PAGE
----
The monochrome graphic display of the Nokia 7110 had a resolution of 96 x 65 pixels and was almost 80 percent larger than that of the Nokia 6110 (see separate entry) even though the Nokia 7110 was, overall, a smaller phone. The phone book could store 1000 entries, comprising names and up to three associated telephone numbers with the option for additional text notes, in the phone's memory with a further 250 entries stored in the SIM card. Speed dialling could be configured for eight of these entries using keypad keys 2 to 9. Full support is given for SMS text messaging, including T9 predictive text, a friendly text entry interface in which the NaviRoller was used to select characters and the ability to organise received messages into user defined folders. Call registers monitored the last 10 dialled, received and missed calls and call timers recorded the duration of the most recent call together with a cumulative total. In addition, the Nokia 7110 included a clock with alarm, a calculator and a calendar that allowed for a day, week or month view and which included the provision for adding text notes for key meetings, events and reminders. An infrared port provided external connectivity with other compatible phones or for connecting to a PC for the purposes of synchronising the calendar for example. There was a choice of 35 pre-loaded monophonic ring ones and a vibrating ringer option. Four games were also included and these were Snake II, Rotation, Racket and Opposite. Finally, Internet access allowed WAP compatible web sites and information services to be accessed via a WAP 1.0 micro-browser running over either a GSM circuit switched data (CSD) connection or SMS bearer service.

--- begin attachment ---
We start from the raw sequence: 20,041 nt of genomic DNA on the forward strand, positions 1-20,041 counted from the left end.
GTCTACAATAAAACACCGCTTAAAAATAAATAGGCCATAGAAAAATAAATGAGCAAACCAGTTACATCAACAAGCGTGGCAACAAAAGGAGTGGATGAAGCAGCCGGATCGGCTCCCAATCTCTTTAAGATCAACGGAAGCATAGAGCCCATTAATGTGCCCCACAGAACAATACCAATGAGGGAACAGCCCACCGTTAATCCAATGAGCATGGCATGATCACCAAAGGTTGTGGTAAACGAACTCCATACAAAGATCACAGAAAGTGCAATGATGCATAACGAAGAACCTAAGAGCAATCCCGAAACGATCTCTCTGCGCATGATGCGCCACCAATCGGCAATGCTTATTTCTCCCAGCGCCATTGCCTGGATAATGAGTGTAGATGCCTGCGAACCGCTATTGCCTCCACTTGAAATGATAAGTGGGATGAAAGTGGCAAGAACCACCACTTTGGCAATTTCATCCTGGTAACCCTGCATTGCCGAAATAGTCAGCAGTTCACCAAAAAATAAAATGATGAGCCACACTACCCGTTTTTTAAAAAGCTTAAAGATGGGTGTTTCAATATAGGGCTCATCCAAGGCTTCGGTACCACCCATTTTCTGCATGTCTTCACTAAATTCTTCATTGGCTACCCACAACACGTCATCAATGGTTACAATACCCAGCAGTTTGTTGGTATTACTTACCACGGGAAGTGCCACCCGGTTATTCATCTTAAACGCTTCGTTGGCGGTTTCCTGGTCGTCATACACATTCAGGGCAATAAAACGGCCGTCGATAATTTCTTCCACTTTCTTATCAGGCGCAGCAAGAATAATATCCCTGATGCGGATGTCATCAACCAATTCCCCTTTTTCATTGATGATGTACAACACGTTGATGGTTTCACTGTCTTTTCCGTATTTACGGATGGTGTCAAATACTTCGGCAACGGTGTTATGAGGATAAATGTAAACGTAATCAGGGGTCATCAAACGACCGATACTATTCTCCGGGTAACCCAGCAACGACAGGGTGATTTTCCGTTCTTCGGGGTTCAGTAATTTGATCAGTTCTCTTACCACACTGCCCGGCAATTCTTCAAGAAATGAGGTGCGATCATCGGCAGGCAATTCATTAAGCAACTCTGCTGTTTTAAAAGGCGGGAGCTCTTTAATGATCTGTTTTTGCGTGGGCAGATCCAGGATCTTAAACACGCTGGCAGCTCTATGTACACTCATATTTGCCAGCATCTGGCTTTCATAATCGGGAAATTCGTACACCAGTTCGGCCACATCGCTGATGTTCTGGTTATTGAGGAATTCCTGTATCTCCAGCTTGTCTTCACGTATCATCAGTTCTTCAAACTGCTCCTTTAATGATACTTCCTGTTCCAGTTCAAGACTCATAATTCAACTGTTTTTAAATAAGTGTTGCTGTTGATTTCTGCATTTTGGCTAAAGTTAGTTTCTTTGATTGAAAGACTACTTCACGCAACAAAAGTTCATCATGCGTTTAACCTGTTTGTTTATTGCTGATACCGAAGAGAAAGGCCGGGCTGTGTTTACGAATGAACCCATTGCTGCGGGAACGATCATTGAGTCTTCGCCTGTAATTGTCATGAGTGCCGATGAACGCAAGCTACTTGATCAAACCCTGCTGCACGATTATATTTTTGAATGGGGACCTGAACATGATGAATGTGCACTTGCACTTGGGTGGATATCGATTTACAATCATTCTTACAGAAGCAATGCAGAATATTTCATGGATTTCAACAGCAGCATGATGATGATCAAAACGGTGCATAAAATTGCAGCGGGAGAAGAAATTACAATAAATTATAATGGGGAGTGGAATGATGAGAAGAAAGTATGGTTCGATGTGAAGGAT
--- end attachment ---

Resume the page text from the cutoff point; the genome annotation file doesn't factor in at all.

GSM900 / GSM1800 dual band

Weight = 141g
Dimensions = 125 x 53 x24 mm
Battery life = 4.5 hours talk time, 260 hours standby

   
Philips_TCD128_Savvy

Philips TCD128 Savvy

The Philips Savvy (TCD128) was released in 1999 when it was marketed as being light and small so it can easily be taken from home out to play. Philips also claimed that it had been designed for fun with different colour combinations available which comprised an all black cover as shown here with this BT Cellnet branded version, a yellow cover with black insert and a green cover with dark green insert. The upper part of the keypad was dominated by a large compass key that was used t ease navigation of menus and selecting options. It had a monochrome screen that could display 2 lines of 15 characters with an additional line of fixed icons and a small graphic area in which could be displayed items such as an animated clock. The phone book could store telephone numbers with associated names in the SIM card with speed dialling available on eight entries using the keypad keys 2 to 9. A call registered monitored the last 20 dialled, missed or received calls and timers recorded the duration of the most recent call together with a cumulative total. Further levels of personalisation could be achieved by choosing one from a selection of 20 pre-loaded ringtones and by using Philips' emotion icons when sending and receiving SMS text messages. In addition the Savvy included a clock with alarm, calculator, biorhythm calendar and stop watch.